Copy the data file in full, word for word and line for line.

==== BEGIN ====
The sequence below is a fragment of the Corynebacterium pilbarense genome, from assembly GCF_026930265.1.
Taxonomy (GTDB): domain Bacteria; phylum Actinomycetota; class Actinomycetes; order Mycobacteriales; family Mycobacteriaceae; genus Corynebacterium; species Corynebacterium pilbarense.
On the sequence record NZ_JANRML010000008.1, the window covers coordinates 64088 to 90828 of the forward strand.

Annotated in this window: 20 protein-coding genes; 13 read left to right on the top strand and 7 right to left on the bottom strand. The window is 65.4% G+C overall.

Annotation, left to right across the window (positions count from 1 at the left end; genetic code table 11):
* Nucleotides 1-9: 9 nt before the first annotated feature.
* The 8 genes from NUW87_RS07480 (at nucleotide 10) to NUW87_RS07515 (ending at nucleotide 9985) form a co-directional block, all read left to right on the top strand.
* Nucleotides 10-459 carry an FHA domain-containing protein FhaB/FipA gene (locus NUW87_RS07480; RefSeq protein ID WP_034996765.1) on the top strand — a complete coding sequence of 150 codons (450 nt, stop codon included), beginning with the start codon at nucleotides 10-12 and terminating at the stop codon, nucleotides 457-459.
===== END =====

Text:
The sequence below is a fragment of the Corynebacterium pilbarense genome, from assembly GCF_026930265.1.
Taxonomy (GTDB): domain Bacteria; phylum Actinomycetota; class Actinomycetes; order Mycobacteriales; family Mycobacteriaceae; genus Corynebacterium; species Corynebacterium pilbarense.
On the sequence record NZ_JANRML010000008.1, the window covers coordinates 64088 to 90828 of the forward strand.

Annotated in this window: 20 protein-coding genes; 13 read left to right on the top strand and 7 right to left on the bottom strand. The window is 65.4% G+C overall.

Annotation, left to right across the window (positions count from 1 at the left end; genetic code table 11):
* Nucleotides 1-9: 9 nt before the first annotated feature.
* The 8 genes from NUW87_RS07480 (at nucleotide 10) to NUW87_RS07515 (ending at nucleotide 9985) form a co-directional block, all read left to right on the top strand.
* Nucleotides 10-459 carry an FHA domain-containing protein FhaB/FipA gene (locus NUW87_RS07480; RefSeq protein ID WP_034996765.1) on the top strand — a complete coding sequence of 150 codons (450 nt, stop codon included), beginning with the start codon at nucleotides 10-12 and terminating at the stop codon, nucleotides 457-459.